Egypt has substantial mineral resources, including 48 million tons of tantalite (fourth largest in the world), 50 million tons of coal, and an estimated 6.7 million ounces of gold in the Eastern Desert.

As well as Lapis Lazuli and Turquoise, the Ancient Egyptians also used many more 'common' stones across not only their jewellery pieces, but also powdered down as medicinal remedies. These included Amethyst, Chalcedony, Feldspar, Garnet, Jasper, Obsidian, Olivine and Quartz.

Globally, the demand for textile will rise by manifold, as the global population will touch the 8.1 billion marks by 2025. By the mid-century, this figure would reach 9.5 billion, making to a staggering 11 billion by 2100. Following this, the global apparel market will grow to US $ 2.1 trillion by 2025.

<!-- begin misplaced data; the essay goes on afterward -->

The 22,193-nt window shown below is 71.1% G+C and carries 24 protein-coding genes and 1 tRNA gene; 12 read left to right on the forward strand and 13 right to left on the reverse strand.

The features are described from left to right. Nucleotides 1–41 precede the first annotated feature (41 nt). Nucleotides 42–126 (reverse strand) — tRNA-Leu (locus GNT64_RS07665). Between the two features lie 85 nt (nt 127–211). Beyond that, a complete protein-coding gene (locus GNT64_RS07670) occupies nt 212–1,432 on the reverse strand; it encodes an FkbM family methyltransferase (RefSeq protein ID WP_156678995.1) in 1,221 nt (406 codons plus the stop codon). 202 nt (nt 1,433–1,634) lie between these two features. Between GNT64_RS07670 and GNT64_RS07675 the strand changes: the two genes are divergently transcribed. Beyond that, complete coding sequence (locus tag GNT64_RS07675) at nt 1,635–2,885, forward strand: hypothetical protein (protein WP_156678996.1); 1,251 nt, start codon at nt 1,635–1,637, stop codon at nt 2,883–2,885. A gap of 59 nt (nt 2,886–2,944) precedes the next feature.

In Egypt, major industrial products included textiles, chemicals (including fertilizers, polymers, and petrochemicals), pharmaceuticals, food processing, petroleum, construction, cement, metals, and light consumer goods. The clothing and textiles sector is the largest industrial employer.

Textile and Apparel is an important sector in Egypt. The objective of the 2020 sector strategy is to sustain export growth at 15% (CAGR) to increase from the current level 2.6 billion USD to 10 billion USD in 2020. Major production includes Premium fabric, cotton producers, Spinning and weaving producers.

The main exports of the nation, as of 2017, include:

Egypt and China signed a trade agreement in 2001. China is Egypt's largest trading partner. It also has an established industrial policy, investing $70 billion in Egypt from 2008 to 2011, with its military bases there included. Citic, the second-largest state-owned corporation in China and among the world’s largest industrial corporations also invested $74 million in Egypt's cement industry ($62 million of that went directly into joint venture), and $23 million in telecom company Orascom Telecom Holding SAE ($21 million went directly to its Egyptian subsidiary).